By Tyler Drayton
The allegations are harrowing. In early November, Sudanese soldiers loyal to the President Omar al-Bashir rampaged through the small village of Tabit in the Darfur region of western Sudan, raping some 200 women in revenge for the disappearance of one of their compatriots. The accusations echoed through social media and prompted an investigation by UNAMID, the joint UN and African Union Mission in Darfur, into the cause and likely perpetrators of the atrocities.
UNAMID’s investigation, however, left a great deal to be desired. In striking contrast to the potent allegations, the initial investigation by UNAMID failed to produce any evidence of crimes being committed, while a report produced by the Mission stated that villagers continued to “coexist peacefully” with the army. The disjunct between the public outcry and the findings of UNAMID’s investigation came to a head with the leak of an internal report that presented a sharp contrast to the sunny rhetoric of the Mission’s official line. In contrast to public statements, the internal report stated that an “an environment of fear and silence prevailed” in the area, likely the result of persistent intimidation of villagers by Sudanese soldiers. Reports arose of villagers being pressured into withdrawing their allegations for fear of further violence.
The recent events in Tabit are the latest in a protracted civil war between the Sudanese army and Darfuri rebels. The war, which began in 2003, arose as a result of public dissatisfaction with the government in Sudan’s capital, Khartoum, which rebel groups claimed was oppressing Darfur’s non-Arab population. The government’s resulting crackdown on the rebels amounted to one of the world’s worst incidences of ethnic cleansing. The conflict has so far claimed some 300,000 lives and displaced more than 2 million people; 430,000 in this year alone. The International Criminal Court has charged Sudan’s president, Omar al-Bashir, with genocide and crimes against humanity. He has refused to face trial.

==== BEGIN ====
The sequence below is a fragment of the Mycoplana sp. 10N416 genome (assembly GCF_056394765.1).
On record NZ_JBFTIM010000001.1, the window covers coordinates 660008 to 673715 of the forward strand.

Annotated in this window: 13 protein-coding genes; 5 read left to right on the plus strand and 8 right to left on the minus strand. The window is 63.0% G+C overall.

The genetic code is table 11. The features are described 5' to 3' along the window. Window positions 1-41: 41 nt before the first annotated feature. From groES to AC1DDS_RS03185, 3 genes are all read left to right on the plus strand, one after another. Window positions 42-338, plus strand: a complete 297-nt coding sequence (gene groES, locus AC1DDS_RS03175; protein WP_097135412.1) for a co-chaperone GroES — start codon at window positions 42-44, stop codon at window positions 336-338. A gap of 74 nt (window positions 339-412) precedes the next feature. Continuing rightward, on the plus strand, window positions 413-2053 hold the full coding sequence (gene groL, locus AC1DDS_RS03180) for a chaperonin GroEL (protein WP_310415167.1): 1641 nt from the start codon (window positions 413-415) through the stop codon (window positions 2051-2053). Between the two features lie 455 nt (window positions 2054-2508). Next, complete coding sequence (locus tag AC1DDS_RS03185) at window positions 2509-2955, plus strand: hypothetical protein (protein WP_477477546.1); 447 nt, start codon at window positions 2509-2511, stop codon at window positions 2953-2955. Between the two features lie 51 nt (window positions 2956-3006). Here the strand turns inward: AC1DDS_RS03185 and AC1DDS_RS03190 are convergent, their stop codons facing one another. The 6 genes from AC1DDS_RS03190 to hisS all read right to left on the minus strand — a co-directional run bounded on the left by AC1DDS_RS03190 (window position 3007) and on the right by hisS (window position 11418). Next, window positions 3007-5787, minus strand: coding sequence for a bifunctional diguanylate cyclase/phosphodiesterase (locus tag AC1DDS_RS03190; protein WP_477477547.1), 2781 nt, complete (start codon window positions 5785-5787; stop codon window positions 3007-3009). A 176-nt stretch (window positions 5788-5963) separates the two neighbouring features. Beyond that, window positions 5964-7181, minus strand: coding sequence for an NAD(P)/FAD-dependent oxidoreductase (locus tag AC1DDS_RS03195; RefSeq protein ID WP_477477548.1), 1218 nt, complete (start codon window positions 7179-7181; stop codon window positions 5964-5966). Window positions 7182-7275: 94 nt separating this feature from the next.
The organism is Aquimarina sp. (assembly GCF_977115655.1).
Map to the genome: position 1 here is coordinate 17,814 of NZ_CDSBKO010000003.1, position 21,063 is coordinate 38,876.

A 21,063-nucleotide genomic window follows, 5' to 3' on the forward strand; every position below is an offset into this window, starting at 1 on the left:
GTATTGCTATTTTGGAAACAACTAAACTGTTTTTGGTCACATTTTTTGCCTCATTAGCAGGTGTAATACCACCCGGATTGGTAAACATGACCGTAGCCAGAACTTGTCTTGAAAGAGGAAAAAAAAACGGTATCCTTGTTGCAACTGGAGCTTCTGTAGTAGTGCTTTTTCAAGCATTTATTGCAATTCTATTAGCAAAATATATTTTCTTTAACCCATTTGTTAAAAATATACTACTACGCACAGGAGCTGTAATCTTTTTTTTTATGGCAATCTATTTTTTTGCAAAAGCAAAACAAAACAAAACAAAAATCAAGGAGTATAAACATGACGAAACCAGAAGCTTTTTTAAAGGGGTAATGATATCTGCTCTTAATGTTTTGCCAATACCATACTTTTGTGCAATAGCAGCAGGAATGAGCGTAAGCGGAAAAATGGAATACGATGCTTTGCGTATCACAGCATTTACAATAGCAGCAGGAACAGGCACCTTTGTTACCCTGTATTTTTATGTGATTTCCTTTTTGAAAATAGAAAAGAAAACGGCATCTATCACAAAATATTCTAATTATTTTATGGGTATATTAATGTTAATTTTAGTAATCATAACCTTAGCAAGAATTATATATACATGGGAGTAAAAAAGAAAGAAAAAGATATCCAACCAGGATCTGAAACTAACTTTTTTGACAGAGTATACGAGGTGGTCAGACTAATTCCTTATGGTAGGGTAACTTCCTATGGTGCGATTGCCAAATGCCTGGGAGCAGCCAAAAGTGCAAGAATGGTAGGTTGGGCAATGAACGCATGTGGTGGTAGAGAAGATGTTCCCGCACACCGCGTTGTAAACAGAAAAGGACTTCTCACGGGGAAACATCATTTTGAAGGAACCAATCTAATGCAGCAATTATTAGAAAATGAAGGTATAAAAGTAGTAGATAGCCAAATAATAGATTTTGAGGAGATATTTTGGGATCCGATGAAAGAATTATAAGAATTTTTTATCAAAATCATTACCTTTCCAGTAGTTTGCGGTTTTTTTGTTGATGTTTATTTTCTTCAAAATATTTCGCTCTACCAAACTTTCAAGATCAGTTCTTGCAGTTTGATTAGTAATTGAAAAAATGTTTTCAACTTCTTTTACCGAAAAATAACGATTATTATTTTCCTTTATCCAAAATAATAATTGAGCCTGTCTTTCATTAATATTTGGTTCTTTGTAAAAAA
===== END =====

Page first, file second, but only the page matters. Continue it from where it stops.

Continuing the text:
In response to the atrocities, the Security Council established UNAMID in 2007, with a mandate to halt the atrocities and to attempt to broker a lasting peace between the government and the rebels. Initially, UN and African Union officials claimed that the 20,000 peacekeeping troops deployed by the Mission had succeeded in this aim. However, recent events have brought such claims into significant doubt, bringing into question UNAMID’s ability to act as an effective bulwark against continuing violence in Darfur.
This is not the first time that UNAMID has been accused of mismanagement. In March 2013, armed rebel fighters captured three buses containing displaced residents of Darfur who were being escorted to a peace conference by UNAMID peacekeepers. The individuals kidnapped were held in a rebel stronghold in terrible conditions for six days before finally being released to the International Committee of the Red Cross. Though UNAMID disputes the allegations, victims and bus drivers involved in the kidnappings said that the peacekeeping forces made no visible attempt to stop the kidnappers. The UN has never publicly disclosed the details of the kidnapping.